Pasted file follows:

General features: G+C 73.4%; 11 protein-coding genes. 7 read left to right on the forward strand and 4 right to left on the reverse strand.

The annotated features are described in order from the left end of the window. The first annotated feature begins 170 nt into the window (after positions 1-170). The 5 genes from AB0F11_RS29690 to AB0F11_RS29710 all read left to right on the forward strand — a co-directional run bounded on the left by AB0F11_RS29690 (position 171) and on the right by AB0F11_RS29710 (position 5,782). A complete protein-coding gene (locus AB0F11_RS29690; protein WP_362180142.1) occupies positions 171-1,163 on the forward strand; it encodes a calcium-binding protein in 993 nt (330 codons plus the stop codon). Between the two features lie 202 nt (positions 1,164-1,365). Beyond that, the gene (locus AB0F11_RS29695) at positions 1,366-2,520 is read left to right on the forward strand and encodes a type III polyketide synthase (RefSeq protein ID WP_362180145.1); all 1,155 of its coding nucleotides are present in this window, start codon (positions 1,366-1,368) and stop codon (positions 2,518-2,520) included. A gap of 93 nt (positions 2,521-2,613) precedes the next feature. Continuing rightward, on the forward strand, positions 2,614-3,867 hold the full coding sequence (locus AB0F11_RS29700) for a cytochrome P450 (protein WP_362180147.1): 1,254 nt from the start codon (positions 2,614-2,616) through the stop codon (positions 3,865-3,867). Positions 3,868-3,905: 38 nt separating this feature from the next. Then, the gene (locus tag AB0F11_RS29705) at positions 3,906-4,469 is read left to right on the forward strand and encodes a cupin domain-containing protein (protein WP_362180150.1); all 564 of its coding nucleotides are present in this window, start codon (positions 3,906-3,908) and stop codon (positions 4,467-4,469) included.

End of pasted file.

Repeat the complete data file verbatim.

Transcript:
General features: G+C 73.4%; 11 protein-coding genes. 7 read left to right on the forward strand and 4 right to left on the reverse strand.

The annotated features are described in order from the left end of the window. The first annotated feature begins 170 nt into the window (after positions 1-170). The 5 genes from AB0F11_RS29690 to AB0F11_RS29710 all read left to right on the forward strand — a co-directional run bounded on the left by AB0F11_RS29690 (position 171) and on the right by AB0F11_RS29710 (position 5,782). A complete protein-coding gene (locus AB0F11_RS29690; protein WP_362180142.1) occupies positions 171-1,163 on the forward strand; it encodes a calcium-binding protein in 993 nt (330 codons plus the stop codon). Between the two features lie 202 nt (positions 1,164-1,365). Beyond that, the gene (locus AB0F11_RS29695) at positions 1,366-2,520 is read left to right on the forward strand and encodes a type III polyketide synthase (RefSeq protein ID WP_362180145.1); all 1,155 of its coding nucleotides are present in this window, start codon (positions 1,366-1,368) and stop codon (positions 2,518-2,520) included. A gap of 93 nt (positions 2,521-2,613) precedes the next feature. Continuing rightward, on the forward strand, positions 2,614-3,867 hold the full coding sequence (locus AB0F11_RS29700) for a cytochrome P450 (protein WP_362180147.1): 1,254 nt from the start codon (positions 2,614-2,616) through the stop codon (positions 3,865-3,867). Positions 3,868-3,905: 38 nt separating this feature from the next. Then, the gene (locus tag AB0F11_RS29705) at positions 3,906-4,469 is read left to right on the forward strand and encodes a cupin domain-containing protein (protein WP_362180150.1); all 564 of its coding nucleotides are present in this window, start codon (positions 3,906-3,908) and stop codon (positions 4,467-4,469) included.